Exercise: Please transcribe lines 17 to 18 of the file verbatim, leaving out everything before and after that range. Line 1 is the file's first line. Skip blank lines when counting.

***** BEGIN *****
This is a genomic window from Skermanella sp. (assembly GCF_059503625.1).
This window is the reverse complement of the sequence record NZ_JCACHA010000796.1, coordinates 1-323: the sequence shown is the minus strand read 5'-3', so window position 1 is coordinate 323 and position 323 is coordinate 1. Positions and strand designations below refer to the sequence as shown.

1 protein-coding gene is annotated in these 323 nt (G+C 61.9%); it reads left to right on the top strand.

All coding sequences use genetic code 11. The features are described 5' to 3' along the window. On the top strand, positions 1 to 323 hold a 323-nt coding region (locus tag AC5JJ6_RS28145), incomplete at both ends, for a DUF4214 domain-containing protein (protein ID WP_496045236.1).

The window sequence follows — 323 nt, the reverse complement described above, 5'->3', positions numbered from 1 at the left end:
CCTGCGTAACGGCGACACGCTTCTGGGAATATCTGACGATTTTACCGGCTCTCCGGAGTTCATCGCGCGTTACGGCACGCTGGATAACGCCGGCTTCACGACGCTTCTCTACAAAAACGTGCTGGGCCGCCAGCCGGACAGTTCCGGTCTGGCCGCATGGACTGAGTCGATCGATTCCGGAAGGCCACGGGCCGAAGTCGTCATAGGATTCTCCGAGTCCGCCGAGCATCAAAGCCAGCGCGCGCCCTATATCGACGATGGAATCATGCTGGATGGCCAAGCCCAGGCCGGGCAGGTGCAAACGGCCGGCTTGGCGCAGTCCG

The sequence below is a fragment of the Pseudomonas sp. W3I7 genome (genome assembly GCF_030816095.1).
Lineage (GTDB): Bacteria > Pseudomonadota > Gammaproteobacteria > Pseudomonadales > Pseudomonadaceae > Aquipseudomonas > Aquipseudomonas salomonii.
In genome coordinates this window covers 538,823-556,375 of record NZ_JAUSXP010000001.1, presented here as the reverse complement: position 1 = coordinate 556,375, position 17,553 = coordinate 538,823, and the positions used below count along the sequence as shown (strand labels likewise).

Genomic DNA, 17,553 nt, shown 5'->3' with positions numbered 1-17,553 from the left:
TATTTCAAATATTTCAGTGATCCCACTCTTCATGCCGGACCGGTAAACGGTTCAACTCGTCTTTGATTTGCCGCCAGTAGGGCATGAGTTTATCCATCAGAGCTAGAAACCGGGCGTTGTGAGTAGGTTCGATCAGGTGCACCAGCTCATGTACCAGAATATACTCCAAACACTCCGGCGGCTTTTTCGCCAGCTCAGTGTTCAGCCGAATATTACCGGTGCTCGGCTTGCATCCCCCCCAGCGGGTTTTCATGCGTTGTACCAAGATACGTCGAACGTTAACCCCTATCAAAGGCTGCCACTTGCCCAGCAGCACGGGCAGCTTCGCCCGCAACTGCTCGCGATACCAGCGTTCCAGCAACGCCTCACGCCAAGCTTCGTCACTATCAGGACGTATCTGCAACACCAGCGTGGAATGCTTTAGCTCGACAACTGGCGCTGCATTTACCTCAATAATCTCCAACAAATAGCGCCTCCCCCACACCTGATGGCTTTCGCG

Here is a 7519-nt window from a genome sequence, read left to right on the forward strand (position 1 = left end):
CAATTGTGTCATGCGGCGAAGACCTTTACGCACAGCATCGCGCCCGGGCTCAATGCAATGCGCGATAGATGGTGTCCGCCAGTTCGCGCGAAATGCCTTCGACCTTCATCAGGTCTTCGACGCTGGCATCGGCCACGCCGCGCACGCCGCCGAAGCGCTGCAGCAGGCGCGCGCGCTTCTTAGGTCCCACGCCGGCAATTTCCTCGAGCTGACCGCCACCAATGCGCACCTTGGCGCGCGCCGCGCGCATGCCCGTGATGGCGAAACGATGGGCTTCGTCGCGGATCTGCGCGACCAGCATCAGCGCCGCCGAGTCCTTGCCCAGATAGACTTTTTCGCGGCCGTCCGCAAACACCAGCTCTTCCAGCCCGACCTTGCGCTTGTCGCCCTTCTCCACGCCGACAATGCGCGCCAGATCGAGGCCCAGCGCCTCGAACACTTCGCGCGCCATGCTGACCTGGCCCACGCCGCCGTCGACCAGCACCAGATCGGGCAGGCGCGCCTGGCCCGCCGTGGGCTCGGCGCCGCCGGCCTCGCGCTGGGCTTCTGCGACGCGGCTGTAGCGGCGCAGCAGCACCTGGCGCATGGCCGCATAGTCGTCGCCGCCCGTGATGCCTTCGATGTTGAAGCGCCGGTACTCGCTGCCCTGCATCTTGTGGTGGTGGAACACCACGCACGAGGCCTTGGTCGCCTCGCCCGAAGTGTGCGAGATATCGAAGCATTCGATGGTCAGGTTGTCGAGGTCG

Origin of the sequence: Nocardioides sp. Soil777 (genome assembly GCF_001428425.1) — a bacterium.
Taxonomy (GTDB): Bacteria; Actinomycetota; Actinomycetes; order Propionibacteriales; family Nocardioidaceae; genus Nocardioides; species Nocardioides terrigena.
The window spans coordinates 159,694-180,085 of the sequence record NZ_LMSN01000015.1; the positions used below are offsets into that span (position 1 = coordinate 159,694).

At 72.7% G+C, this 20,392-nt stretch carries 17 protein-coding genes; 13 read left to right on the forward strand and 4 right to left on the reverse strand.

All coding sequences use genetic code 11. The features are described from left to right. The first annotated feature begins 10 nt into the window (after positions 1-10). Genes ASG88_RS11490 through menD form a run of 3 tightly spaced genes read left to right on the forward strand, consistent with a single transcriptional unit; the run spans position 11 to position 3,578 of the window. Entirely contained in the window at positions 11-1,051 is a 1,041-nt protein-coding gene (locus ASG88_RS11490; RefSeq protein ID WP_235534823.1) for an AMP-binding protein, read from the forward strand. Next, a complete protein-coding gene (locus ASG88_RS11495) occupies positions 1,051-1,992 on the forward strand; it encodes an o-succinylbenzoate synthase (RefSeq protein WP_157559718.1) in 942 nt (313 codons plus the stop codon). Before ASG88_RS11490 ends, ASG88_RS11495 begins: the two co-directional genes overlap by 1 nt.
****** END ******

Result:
At 72.7% G+C, this 20,392-nt stretch carries 17 protein-coding genes; 13 read left to right on the forward strand and 4 right to left on the reverse strand.

All coding sequences use genetic code 11. The features are described from left to right. The first annotated feature begins 10 nt into the window (after positions 1-10). Genes ASG88_RS11490 through menD form a run of 3 tightly spaced genes read left to right on the forward strand, consistent with a single transcriptional unit; the run spans position 11 to position 3,578 of the window. Entirely contained in the window at positions 11-1,051 is a 1,041-nt protein-coding gene (locus ASG88_RS11490; RefSeq protein ID WP_235534823.1) for an AMP-binding protein, read from the forward strand. Next, a complete protein-coding gene (locus ASG88_RS11495) occupies positions 1,051-1,992 on the forward strand; it encodes an o-succinylbenzoate synthase (RefSeq protein WP_157559718.1) in 942 nt (313 codons plus the stop codon). Before ASG88_RS11490 ends, ASG88_RS11495 begins: the two co-directional genes overlap by 1 nt.